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Gyütö Tantric College - JPop.com
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Gyütö Tantric College

Gyütö Tantric College

Gyütö Tantric College


The Gyüto Tantric college is one of the two great tantric colleges of the Gelug lineage of Tibetan Buddhism, to which the Dalai Lamas principally belong. It was founded in 1474 by Jetzun Kunga Thöndrüb (1419-1486) at Chamba Ling, east of Lhasa. It soon moved to Lhasa, occupying the 7th-century temple. Following the total invasion of Tibet by China in 1959, the monastery was reconstructed in the extreme north-east of India under the leadership of His Holiness The Dalai Lama, in several places. Read more on Last.fm
The Gyüto Tantric college is one of the two great tantric colleges of the Gelug lineage of Tibetan Buddhism, to which the Dalai Lamas principally belong. It was founded in 1474 by Jetzun Kunga Thöndrüb (1419-1486) at Chamba Ling, east of Lhasa. It soon moved to Lhasa, occupying the 7th-century temple. Following the total invasion of Tibet by China in 1959, the monastery was reconstructed in the extreme north-east of India under the leadership of His Holiness The Dalai Lama, in several places. Only those monks who have completed the equivalent of a double doctorate (hlarampa geshe degree) in Buddhism theory and scripture are entitled to attend the colleges.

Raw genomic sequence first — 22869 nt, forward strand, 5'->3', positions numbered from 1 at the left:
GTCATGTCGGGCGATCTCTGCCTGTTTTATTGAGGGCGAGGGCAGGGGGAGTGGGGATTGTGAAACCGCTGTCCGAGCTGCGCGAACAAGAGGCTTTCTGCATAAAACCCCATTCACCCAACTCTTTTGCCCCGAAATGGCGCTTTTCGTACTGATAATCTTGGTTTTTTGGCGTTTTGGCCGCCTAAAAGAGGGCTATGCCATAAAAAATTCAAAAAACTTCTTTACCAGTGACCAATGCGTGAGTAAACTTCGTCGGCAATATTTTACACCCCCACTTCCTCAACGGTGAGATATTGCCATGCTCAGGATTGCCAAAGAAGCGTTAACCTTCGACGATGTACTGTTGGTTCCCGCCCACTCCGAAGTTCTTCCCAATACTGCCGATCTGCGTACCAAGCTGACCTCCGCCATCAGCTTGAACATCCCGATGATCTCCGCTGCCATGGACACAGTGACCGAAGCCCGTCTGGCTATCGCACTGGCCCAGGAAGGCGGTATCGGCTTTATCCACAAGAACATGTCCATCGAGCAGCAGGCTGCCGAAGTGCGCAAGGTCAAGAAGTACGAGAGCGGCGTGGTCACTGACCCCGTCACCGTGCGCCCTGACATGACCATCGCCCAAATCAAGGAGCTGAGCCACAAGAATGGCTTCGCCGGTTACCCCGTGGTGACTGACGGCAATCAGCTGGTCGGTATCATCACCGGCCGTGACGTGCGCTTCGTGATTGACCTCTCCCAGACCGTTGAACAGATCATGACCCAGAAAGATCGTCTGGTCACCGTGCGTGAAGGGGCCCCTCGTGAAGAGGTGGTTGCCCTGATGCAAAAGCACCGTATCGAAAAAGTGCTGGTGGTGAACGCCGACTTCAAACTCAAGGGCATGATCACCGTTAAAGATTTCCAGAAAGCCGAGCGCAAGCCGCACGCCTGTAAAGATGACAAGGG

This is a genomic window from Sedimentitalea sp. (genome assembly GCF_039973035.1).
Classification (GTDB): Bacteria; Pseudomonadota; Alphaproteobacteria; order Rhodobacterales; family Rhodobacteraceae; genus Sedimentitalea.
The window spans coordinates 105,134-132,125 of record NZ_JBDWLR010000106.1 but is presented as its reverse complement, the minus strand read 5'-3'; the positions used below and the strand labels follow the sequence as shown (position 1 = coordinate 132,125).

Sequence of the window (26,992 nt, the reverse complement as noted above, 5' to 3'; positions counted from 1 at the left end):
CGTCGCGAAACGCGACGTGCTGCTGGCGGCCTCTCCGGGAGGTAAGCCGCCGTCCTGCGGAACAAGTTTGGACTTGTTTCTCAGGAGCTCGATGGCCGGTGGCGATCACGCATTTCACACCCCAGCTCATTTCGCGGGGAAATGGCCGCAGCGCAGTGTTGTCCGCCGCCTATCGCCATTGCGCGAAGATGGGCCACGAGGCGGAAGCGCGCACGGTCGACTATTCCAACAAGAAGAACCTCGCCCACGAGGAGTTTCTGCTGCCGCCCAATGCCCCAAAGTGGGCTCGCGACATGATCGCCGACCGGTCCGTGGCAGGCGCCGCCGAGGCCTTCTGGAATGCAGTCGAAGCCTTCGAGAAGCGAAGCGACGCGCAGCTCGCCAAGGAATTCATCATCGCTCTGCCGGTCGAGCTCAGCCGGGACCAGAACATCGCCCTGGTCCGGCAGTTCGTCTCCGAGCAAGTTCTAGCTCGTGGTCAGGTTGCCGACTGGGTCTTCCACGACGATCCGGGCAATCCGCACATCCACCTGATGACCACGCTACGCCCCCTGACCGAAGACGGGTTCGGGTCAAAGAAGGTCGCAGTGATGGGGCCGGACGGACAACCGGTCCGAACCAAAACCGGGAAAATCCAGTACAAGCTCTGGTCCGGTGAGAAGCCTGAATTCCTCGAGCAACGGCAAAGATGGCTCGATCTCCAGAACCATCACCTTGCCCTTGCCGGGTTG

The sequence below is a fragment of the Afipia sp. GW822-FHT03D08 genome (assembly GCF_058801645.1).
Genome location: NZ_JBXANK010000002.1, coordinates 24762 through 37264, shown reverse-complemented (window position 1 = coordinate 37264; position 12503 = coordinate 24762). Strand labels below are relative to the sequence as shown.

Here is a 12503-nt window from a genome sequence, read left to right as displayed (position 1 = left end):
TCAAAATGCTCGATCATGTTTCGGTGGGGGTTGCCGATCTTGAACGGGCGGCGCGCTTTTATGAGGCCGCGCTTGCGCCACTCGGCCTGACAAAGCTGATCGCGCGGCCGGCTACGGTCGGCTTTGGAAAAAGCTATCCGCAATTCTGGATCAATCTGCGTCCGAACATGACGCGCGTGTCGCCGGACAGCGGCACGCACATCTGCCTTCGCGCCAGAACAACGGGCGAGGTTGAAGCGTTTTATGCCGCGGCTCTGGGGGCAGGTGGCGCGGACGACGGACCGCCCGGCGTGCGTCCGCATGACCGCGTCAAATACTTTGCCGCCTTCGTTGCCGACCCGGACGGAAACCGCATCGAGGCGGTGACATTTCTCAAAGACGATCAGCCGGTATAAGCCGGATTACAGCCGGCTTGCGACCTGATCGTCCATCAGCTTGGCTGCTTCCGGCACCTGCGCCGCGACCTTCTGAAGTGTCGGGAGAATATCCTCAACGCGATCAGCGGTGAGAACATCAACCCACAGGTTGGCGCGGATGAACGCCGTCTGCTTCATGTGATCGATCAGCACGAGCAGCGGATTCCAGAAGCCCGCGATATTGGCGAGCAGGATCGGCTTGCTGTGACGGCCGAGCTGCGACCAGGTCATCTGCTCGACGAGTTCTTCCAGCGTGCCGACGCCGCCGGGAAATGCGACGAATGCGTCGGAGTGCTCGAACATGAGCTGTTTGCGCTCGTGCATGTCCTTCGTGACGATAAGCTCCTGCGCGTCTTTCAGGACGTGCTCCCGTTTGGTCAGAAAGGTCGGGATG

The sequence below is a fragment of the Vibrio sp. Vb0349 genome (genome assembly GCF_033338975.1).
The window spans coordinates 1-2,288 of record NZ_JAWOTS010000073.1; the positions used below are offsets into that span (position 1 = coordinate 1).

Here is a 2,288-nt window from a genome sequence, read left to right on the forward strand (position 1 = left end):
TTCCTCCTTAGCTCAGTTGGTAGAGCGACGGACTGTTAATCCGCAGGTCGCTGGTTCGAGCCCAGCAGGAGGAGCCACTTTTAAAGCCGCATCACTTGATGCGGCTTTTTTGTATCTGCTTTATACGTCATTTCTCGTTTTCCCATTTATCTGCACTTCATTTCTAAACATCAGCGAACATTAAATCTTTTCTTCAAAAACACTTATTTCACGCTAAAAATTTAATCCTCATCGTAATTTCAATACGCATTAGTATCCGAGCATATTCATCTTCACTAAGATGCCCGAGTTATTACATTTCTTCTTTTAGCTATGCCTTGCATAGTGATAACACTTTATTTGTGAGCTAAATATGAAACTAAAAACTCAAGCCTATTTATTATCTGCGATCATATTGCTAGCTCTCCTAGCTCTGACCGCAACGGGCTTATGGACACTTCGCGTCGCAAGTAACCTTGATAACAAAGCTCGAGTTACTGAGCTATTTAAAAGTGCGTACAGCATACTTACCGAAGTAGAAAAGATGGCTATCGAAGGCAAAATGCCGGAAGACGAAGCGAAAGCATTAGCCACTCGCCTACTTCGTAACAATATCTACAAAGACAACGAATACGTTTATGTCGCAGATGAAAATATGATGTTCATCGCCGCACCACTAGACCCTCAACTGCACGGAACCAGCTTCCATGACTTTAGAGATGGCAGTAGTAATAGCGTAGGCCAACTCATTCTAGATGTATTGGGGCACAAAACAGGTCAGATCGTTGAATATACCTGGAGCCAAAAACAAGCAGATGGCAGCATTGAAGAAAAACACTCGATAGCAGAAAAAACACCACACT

At the college, they focus on the higher and secret teachings of Buddhism which involve more powerful meditations and rituals to transform the mind into one of unlimited love and wisdom, and the body into one capable of serving every being, without exception. Gyuto's monks are known for their tradition of overtone singing, also described as "chordal chanting" which is said to have been transmitted by their founder. Th emonks use the natural resonance of the body to produce audible overtones; in other words, it sounds like each monk is singing two or even three notes at once. Tibetan ritual music places little emphasis on rhythm and pitch, which gives a loose, free form feel to the chanting. It uses various instruments including long horns, hand drums, powerful double reeded oboes, and bells. As the monks chant, they are mentally rehearsing the process of becoming a being of unlimited ability to help, heal and serve others. The Gyuto monks achieved renown in the West following the release of recordings made by David Lewiston in 1974 on Nonesuch, and in 1986 by Windham Hill Records. In 1995, a group of Gyuto Monks traveled to the United States and performed during a series of concerts with the Grateful Dead.

Under the name Gyüto Monks Tantric Choir, they appeared on the Mickey Hart/Planet Drum album Supralingua. In June 2013, The Gyuto Monks of Tibet announced their signing to Universal Music, the world’s biggest record company. Their forthcoming album, ‘Chants: The Spirit of Tibet’, will be produced by Youth, the bassist for the post-punk rock band Killing Joke. To mark the 100th anniversary of the Tibetan Declaration of Independence, the Gyuto Monks of Tibet performed at the 2013 Glastonbury Festival in the Green Fields. Read more on Last.fm. User-contributed text is available under the Creative Commons By-SA License; additional terms may apply..

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